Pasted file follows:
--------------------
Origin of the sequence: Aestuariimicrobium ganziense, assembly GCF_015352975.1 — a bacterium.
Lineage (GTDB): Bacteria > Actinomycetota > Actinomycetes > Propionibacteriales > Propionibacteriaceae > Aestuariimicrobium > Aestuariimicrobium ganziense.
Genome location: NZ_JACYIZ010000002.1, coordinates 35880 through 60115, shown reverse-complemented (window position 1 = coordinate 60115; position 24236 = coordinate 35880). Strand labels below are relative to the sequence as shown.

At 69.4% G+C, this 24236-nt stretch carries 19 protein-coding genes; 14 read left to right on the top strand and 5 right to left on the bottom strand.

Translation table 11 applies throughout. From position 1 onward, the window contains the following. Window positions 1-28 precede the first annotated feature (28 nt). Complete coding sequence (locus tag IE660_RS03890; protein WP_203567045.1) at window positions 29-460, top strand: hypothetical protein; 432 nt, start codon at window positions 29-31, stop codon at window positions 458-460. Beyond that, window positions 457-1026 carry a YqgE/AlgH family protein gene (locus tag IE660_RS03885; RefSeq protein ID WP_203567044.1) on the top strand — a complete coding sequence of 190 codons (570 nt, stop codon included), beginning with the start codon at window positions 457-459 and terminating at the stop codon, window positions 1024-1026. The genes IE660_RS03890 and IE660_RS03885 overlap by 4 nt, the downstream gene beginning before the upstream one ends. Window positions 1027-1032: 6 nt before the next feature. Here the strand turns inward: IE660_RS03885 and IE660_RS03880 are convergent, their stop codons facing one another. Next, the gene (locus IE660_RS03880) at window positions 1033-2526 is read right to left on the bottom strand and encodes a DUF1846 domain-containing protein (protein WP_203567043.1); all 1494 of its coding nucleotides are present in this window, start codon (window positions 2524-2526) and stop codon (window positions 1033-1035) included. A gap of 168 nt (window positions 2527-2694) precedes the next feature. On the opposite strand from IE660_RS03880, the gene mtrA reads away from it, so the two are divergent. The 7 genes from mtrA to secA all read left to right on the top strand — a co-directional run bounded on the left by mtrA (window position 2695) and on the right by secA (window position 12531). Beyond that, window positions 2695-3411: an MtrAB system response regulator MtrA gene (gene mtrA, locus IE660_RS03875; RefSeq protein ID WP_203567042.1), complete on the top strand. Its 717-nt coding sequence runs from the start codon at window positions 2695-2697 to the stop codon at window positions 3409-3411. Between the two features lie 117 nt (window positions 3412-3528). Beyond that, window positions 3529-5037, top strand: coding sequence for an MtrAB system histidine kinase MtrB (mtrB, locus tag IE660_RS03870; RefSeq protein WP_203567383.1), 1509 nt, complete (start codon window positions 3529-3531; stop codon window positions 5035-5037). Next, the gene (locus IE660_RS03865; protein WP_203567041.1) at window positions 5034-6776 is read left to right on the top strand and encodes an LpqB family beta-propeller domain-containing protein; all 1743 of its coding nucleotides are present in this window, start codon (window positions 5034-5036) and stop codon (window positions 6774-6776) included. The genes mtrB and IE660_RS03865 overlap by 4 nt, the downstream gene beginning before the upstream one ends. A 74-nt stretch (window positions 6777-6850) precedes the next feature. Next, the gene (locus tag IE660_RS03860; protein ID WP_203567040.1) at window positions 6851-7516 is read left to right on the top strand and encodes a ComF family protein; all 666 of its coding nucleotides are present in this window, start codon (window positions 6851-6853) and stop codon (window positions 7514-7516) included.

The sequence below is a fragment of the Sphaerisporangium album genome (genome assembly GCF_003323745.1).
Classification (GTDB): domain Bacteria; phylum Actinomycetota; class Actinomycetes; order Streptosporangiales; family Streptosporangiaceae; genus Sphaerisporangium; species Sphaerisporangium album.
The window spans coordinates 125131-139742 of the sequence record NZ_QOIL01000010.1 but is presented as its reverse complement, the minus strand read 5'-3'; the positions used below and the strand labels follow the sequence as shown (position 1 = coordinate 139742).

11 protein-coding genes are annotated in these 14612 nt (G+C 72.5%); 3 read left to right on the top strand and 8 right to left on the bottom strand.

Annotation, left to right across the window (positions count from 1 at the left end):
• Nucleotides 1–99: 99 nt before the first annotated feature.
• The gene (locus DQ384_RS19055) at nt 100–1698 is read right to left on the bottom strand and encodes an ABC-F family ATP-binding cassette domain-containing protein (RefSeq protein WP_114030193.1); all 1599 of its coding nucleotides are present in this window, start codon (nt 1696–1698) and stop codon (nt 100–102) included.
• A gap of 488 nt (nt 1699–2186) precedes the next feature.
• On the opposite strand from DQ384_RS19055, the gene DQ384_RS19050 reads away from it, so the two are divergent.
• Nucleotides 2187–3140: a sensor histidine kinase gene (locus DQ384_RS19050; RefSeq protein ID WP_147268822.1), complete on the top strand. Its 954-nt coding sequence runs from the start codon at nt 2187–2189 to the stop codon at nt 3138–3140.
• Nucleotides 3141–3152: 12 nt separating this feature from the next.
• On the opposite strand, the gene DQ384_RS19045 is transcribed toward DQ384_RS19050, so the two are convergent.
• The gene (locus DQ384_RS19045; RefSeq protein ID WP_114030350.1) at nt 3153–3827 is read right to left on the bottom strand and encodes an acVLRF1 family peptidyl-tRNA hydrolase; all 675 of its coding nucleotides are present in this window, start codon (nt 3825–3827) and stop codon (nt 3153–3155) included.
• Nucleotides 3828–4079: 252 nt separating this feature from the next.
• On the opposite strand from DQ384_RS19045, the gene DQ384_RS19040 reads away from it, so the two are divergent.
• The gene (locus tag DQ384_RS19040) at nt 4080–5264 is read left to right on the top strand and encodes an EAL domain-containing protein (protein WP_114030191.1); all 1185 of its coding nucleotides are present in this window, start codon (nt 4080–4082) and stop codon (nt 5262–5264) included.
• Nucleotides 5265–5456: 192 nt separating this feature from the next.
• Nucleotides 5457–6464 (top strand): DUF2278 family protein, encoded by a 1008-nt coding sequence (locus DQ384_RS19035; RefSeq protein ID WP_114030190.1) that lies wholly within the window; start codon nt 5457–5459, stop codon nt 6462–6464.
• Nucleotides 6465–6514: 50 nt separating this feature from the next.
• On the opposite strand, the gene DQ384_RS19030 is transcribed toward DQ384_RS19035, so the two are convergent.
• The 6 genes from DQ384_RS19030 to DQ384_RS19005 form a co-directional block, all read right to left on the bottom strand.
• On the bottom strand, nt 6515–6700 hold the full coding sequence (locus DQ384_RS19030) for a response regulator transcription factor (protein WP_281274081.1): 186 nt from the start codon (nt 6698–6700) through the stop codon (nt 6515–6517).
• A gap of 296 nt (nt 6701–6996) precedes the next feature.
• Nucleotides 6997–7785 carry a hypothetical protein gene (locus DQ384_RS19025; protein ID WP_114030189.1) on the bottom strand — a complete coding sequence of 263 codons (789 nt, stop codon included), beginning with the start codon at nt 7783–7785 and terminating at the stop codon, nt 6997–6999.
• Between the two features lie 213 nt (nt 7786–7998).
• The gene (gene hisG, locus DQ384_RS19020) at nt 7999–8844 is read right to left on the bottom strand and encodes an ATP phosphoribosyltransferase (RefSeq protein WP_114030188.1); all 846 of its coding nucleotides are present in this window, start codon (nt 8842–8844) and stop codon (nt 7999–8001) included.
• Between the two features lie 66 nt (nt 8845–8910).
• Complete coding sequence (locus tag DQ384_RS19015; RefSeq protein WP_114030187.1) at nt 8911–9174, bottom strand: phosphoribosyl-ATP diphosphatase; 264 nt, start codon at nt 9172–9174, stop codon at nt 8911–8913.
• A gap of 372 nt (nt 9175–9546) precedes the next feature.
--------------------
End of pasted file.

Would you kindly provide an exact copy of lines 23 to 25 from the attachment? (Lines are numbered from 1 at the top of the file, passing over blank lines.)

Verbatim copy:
• Nucleotides 5457–6464 (top strand): DUF2278 family protein, encoded by a 1008-nt coding sequence (locus DQ384_RS19035; RefSeq protein ID WP_114030190.1) that lies wholly within the window; start codon nt 5457–5459, stop codon nt 6462–6464.
• Nucleotides 6465–6514: 50 nt separating this feature from the next.
• On the opposite strand, the gene DQ384_RS19030 is transcribed toward DQ384_RS19035, so the two are convergent.